When Peter begins to address wives in the congregation, his focus is on how the outsiders understand the Christian wife. The situation in view in 3:1 is of a wife who has come to Christ, but her husband is not a Christian. While there are many examples of this sort of thing in our modern experience.
In the Roman world, the wife is expected to adopt the gods of her husband’s family when she marries. The same would be true of a Jewish family, although it is less likely that a Jewish man would marry a Gentile woman. In either case, the ancient world did not really have religiously “mixed marriages.” If a husband became a believer, then the Roman world would have expected the wife to also convert. It is possible that a husband converting was not as socially disruptive as a wife.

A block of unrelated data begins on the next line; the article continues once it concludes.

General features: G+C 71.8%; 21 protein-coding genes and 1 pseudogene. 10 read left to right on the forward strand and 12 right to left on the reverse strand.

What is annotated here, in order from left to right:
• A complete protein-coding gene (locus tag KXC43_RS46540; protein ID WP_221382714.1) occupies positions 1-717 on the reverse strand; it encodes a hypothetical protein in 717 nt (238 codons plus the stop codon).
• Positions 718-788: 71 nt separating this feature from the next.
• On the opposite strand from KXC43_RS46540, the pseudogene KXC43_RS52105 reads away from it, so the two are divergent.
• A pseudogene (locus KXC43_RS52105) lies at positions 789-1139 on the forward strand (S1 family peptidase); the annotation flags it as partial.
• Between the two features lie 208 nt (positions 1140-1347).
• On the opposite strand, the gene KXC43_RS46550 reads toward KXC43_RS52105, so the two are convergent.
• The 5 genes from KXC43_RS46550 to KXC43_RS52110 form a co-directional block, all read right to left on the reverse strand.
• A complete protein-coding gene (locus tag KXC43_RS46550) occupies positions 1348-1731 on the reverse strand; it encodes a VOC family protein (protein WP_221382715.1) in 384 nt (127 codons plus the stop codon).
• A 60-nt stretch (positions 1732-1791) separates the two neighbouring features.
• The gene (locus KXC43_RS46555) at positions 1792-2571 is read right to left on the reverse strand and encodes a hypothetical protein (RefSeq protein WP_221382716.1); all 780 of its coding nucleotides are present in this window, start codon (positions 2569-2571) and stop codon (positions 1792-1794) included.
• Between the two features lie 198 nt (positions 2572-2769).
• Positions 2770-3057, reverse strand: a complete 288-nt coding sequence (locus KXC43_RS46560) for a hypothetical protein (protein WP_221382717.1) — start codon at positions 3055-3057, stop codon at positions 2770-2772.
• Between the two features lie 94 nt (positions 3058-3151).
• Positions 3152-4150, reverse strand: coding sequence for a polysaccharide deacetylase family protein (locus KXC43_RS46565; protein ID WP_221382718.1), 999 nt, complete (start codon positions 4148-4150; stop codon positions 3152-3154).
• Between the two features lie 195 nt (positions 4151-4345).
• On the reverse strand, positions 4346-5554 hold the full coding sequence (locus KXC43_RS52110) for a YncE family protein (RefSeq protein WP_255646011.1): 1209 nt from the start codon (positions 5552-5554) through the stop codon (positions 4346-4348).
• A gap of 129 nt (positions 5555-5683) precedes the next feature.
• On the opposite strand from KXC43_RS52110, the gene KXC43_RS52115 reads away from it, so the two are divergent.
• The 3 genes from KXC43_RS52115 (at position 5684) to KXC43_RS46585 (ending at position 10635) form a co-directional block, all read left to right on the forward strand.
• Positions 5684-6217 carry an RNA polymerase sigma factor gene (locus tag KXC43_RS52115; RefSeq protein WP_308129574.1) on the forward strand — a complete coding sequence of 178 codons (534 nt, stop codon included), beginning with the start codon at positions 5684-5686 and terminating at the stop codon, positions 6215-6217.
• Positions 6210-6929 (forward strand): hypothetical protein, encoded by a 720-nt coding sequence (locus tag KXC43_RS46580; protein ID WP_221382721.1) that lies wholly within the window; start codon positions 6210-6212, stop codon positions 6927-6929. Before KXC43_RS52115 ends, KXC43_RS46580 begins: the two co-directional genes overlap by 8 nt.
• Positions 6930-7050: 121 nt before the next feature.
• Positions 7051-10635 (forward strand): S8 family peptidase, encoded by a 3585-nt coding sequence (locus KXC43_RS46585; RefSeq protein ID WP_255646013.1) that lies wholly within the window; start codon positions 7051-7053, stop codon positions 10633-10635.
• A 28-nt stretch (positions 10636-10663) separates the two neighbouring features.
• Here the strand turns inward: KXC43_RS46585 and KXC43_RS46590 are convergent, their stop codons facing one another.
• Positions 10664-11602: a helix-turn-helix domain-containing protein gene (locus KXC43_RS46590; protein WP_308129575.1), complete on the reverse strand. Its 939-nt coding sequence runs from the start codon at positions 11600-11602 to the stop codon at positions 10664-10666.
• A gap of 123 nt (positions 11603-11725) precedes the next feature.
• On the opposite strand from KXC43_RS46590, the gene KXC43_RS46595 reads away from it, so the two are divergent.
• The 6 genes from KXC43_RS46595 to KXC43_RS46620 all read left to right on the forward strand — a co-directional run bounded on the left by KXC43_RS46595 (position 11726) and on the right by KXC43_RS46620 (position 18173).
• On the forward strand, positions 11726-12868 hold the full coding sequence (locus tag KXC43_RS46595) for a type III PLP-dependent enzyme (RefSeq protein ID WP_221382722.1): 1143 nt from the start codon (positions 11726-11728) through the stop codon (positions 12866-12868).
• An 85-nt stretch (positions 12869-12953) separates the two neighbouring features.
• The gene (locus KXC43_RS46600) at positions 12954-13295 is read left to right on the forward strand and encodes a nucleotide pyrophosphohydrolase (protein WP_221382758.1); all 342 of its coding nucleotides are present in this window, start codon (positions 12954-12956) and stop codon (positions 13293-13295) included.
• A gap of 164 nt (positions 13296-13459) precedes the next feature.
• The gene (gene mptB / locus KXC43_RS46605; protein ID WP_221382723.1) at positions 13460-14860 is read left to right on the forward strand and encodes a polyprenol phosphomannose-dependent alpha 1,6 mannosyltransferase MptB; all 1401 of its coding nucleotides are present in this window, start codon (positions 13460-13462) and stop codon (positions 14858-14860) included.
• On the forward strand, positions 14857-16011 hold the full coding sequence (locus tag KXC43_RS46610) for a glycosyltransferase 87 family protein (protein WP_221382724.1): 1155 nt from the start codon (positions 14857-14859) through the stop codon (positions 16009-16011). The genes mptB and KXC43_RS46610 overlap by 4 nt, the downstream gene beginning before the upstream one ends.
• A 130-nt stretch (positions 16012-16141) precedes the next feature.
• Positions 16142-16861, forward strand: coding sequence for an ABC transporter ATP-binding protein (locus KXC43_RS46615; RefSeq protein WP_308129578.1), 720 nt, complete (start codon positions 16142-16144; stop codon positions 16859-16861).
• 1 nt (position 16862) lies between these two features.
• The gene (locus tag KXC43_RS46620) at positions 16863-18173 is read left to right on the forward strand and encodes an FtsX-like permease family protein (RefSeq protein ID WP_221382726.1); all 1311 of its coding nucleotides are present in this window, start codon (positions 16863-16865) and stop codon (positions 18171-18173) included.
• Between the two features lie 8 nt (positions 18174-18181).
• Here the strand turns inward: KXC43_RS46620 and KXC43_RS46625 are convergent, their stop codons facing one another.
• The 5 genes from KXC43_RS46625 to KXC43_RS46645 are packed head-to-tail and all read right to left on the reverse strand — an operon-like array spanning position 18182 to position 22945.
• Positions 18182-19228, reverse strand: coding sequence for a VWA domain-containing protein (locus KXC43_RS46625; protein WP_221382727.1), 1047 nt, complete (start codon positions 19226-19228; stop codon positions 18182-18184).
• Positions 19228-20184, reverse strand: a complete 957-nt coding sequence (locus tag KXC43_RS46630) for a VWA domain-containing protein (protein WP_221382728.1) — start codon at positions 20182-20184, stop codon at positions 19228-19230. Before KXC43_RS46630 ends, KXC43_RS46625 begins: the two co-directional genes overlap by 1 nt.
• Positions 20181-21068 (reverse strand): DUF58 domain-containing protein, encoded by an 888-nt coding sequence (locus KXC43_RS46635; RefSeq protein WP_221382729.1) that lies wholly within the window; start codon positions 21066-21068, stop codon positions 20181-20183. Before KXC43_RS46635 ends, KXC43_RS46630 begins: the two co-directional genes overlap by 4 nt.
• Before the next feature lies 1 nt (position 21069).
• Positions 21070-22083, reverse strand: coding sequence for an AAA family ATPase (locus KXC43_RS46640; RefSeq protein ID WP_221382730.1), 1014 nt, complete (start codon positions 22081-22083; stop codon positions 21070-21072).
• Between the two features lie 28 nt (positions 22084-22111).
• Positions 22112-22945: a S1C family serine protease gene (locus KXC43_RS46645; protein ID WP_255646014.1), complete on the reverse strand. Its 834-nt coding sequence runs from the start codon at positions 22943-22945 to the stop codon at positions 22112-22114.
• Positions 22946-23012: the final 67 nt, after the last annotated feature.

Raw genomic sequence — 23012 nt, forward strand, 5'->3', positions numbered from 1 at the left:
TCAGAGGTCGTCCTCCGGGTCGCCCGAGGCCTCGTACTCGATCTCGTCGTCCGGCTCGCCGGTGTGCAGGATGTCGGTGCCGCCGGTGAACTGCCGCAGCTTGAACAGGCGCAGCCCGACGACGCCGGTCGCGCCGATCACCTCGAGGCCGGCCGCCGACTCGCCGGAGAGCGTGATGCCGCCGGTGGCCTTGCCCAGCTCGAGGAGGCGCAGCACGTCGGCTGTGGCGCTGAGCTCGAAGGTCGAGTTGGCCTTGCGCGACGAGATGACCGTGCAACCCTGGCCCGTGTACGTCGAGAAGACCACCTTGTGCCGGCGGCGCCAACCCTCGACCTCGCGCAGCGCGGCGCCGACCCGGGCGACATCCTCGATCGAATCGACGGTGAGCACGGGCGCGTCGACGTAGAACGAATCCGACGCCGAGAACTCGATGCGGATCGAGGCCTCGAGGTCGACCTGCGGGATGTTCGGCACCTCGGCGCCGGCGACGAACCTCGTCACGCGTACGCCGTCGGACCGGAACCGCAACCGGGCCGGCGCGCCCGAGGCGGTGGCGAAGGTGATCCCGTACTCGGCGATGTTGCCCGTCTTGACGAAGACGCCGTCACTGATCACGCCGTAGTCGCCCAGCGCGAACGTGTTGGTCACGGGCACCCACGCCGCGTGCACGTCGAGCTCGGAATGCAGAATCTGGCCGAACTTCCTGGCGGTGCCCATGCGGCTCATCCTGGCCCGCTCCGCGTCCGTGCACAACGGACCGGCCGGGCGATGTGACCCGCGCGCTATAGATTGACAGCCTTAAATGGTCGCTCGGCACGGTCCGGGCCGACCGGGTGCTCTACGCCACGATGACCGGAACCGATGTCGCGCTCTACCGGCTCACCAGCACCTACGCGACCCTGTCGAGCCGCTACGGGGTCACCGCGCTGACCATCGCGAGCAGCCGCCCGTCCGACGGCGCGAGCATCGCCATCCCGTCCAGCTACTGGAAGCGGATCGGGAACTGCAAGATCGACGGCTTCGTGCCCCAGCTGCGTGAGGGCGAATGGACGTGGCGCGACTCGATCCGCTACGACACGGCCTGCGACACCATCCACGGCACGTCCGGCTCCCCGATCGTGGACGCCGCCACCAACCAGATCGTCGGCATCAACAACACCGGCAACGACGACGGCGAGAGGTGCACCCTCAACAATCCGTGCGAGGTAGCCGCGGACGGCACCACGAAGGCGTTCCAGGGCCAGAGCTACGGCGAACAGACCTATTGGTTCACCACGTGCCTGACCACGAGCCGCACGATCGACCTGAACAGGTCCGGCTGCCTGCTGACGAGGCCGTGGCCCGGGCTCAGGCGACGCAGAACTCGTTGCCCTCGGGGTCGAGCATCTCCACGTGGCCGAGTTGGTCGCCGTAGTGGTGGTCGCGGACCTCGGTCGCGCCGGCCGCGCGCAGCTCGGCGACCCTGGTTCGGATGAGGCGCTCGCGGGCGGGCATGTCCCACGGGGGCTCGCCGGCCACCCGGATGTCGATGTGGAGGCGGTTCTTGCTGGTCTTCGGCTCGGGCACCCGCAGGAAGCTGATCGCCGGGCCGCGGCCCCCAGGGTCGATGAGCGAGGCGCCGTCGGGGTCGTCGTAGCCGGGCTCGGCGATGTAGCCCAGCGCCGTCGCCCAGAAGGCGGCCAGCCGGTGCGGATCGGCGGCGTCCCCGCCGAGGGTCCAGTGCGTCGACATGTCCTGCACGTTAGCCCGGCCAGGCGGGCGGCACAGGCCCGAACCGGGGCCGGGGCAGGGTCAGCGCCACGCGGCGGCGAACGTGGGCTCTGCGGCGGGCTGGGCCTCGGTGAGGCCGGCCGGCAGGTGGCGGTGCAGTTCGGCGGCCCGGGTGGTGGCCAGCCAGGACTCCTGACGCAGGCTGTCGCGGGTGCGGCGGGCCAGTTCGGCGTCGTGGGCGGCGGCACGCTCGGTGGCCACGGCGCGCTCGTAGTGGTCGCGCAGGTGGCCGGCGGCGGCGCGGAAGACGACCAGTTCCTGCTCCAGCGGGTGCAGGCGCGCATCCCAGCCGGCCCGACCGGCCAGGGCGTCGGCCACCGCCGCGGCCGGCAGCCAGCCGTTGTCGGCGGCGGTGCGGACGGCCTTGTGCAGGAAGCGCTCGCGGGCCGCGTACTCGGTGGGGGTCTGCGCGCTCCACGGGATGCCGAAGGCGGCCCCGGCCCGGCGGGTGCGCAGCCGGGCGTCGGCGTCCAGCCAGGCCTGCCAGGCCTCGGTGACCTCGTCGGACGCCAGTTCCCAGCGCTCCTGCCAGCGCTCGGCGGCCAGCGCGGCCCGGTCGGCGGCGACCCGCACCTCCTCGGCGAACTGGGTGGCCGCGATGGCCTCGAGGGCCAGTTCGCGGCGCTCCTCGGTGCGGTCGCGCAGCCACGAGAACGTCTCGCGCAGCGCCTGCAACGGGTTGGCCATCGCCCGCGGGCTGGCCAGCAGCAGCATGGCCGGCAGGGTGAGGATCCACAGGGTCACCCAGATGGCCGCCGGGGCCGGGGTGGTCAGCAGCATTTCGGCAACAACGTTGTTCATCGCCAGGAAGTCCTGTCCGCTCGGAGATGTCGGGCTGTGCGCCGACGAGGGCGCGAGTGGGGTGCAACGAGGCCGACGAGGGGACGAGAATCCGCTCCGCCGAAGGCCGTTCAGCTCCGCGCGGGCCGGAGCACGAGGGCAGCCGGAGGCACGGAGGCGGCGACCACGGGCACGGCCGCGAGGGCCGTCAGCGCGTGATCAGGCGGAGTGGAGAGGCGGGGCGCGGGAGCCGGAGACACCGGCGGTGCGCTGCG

Messalina, Roman Empress, Wife of Claudius
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